Kashmiri apple farmers witness how snow decimates crops

For the third year in a row, Kashmiri farmers will lose half their harvest to early snows. This might mean that domestic apples are in danger of becoming a rarity in India. Early snowfalls in Kashmir, where almost 80% of India’s apples are grown, have seen the region’s farmers lose half their crops. Officials are trying to calculate the loss to the apple industry, which contributes almost a third – 50 billion rupees (£500m) – to the local economy annually.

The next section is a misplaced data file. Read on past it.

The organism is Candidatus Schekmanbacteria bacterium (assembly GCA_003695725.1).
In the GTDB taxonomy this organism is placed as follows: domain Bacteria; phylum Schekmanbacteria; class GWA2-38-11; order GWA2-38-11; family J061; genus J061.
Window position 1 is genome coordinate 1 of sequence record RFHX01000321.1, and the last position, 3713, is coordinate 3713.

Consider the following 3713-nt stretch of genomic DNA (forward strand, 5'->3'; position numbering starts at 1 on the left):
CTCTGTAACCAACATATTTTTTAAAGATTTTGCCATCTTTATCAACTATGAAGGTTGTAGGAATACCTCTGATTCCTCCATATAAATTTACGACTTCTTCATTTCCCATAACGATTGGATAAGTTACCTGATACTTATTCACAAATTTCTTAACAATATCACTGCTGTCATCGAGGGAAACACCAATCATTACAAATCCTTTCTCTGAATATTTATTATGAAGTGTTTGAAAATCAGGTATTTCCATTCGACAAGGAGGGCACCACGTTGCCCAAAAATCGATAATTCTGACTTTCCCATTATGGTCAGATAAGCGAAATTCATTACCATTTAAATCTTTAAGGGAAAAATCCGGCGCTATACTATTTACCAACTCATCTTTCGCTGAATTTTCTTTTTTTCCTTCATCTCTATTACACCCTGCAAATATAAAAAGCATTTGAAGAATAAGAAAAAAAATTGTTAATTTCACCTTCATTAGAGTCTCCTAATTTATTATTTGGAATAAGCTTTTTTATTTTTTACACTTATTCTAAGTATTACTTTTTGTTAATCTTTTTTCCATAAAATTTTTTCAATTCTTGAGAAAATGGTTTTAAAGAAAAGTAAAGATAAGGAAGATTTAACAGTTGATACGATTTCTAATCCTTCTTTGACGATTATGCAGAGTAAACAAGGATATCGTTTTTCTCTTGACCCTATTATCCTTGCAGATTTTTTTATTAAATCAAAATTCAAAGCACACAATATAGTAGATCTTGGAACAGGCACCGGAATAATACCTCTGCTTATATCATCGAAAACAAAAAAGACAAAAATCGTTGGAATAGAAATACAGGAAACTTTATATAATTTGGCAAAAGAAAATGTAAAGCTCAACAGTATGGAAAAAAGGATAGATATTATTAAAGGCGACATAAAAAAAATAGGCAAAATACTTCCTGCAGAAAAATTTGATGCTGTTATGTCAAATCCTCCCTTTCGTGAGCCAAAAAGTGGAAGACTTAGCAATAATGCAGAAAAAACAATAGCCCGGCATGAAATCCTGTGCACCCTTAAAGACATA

Researchers have warned that orchards in the Kashmir valley, which is ringed by the Greater Himalayas and the Pir Panjal mountains, are likely to become unsustainable in the next few years, as the climate crisis affects production. The last 20 years have seen gradual changes in weather patterns in the region, which have intensified in the past five years. This is the third year harvests have been affected by early and heavier snowfalls in the Kashmir valley.

According to Kashmir’s department of horticulture, 5bn rupees were lost from harvests in 2018. This rose to 22.5bn rupees in 2019, which saw the heaviest snowfall Kashmir has experienced in 60 years.

Source: theguardian.com


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